When California legalized cannabis on January 1, it opened the door to multiple conflicts with the federal government. Now, state and federal authorities must manage to negotiate the overlapping jurisdictions with now completely contradictory policies. These policies leave California on a crash-course with feds over legalization. If nothing else, the resulting debates and problems will be interesting to watch.
The Associated Press notes that state legalization won’t stop federal agents from seizing even small quantities of bud at checkpoints they maintain on the Golden State’s busy freeways.
“Prior to Jan. 1, it’s going to be the same after Jan. 1, because nothing changed on our end,” said Ryan Yamasaki, an assistant chief of the Border Patrol‘s San Diego sector. “If you’re a federal law enforcement agency, you uphold federal laws.”
Border Patrol maintains the checkpoints up to 100 miles from the Mexican border. They are considered a final line of defense against smugglers and undocumented migrants who elude agents at the actual crossings. But they also snare U.S. citizens carrying even personal quantities of the herb that California has just legalized. About 40 percent of marijuana seizures at Border Patrol checkpoints from 2013 to 2016 was just an ounce or less from U.S. citizens. The new state law allows anyone 21 or over to hold up to an ounce.
The Border Patrol operates 34 permanent checkpoints along the international line. They have an additional 100 “tactical” stops, at rotating locations further into California territory.
The AP account included no reaction from state officials on what essentially amounts to federal bottlenecking of California law. But this is an obvious recipe for tensions between Sacramento and Washington, D.C., leaving California on crash-course with feds over legalization.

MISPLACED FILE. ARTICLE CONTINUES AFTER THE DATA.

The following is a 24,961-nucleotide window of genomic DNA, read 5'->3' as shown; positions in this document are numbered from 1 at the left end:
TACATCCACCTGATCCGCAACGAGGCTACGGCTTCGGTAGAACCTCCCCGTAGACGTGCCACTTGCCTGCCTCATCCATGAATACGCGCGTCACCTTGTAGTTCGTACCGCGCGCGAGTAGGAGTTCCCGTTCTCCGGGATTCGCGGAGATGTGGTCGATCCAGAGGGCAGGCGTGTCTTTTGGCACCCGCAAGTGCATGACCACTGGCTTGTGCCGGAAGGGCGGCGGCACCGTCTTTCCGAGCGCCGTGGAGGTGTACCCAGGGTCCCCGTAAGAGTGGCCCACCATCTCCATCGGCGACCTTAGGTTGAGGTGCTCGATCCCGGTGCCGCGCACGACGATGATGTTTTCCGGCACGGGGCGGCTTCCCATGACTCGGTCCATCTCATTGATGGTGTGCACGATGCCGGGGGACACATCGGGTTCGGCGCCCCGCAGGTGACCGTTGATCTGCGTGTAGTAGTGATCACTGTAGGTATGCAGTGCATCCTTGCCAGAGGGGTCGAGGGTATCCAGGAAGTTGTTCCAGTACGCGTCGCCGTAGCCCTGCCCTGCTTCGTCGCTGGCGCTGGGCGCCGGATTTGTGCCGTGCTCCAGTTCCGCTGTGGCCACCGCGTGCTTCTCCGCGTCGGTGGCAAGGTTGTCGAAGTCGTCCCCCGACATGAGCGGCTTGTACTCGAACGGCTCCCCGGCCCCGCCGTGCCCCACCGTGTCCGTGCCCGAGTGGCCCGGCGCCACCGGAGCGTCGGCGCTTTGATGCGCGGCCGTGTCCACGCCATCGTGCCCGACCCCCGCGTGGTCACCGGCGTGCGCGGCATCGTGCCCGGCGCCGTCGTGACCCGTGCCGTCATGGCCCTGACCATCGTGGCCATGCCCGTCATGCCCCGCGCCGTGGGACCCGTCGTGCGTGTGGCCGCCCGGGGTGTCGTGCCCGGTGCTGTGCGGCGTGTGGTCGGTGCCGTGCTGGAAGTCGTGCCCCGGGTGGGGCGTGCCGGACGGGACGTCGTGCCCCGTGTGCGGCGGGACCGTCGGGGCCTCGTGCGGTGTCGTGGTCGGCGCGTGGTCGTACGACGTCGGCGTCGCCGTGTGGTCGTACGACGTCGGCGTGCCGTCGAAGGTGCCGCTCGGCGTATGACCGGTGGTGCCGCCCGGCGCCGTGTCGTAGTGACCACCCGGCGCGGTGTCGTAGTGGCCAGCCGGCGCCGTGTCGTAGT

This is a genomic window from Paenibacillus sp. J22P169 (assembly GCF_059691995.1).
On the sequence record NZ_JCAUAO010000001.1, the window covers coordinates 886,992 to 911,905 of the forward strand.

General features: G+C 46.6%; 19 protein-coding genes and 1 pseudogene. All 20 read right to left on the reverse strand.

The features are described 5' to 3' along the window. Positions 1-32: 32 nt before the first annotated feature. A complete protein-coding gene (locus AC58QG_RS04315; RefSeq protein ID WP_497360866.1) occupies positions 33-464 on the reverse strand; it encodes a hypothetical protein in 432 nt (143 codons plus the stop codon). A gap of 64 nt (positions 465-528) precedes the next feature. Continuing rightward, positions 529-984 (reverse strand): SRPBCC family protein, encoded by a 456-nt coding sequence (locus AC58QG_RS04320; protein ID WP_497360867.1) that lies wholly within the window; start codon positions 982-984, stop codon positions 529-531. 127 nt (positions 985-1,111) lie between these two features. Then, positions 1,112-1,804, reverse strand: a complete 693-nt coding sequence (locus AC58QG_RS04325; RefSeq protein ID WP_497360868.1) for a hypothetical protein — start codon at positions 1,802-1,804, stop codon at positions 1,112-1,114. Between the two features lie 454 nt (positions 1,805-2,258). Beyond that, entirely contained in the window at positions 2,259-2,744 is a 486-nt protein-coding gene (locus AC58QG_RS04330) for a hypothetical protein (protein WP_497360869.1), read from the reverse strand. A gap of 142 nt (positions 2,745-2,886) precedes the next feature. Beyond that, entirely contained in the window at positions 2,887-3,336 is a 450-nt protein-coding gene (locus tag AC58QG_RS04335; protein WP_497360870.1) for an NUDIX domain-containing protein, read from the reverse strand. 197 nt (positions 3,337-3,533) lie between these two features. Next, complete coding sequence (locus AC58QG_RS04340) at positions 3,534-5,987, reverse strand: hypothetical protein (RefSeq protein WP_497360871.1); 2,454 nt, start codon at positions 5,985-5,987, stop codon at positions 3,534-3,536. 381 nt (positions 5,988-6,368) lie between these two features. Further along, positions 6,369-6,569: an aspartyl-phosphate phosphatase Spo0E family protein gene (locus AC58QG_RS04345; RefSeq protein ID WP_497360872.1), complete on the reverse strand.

Dilemma For Organized Labor
Another impending conflict concerns plans by organized labor to unionize California’s cannabis workforce.
The Palm Springs Desert Sun reports that the Teamsters have formed a joint committee of their Northern and Southern California councils to work with the cannabis industry, while the United Food & Commercial Workers International Union already has a Cannabis Workers Rising Campaign that has lead to the UFCW representing thousands of cannabis-sector employees across the U.S. since its beginnings in 2010.
“Tens of thousands of jobs will be created in California as part of this industry, and we want them to be good jobs and Teamster jobs,” Rome Aloise, president of the Teamsters joint council for Northern California recently said in a newsletter. California already has over 100,000 legal cannabis workers, with the number expected to increase fast.
The Medicinal and Adult-Use Cannabis Regulation and Safety Act (MAUCRSA), which will regulate the cannabis sector in California, requires all businesses with over 20 employees to enter labor agreements. In Los Angeles, the threshold is lower still, at 10 workers.
But federal immigration laws will mean an obstacle to unionization of the “trimmigrants.”
These are often young, seasonal workers who come to California from around the world to harvest and trim cannabis plants. They are frequently in the U.S. on student or other visas that do not allow employment. They can only get work permits by applying through the federal Department of Homeland Security. And of course, with cannabis still illegal under federal law, Homeland Security wouldn’t consider any such permits.
Final Hit: California On Crash-Course With Feds Over Legalization
This is the same dilemma as that posed by the ecological impacts of cannabis cultivation. The problem is real enough. But with the EPA refusing to regulate on the basis of the herb’s illegality, the feds are standing in the way of progress. Similarly, labor abuses of the trimmigrant workforce cannot be meaningfully addressed as long as union representation isn’t an option.
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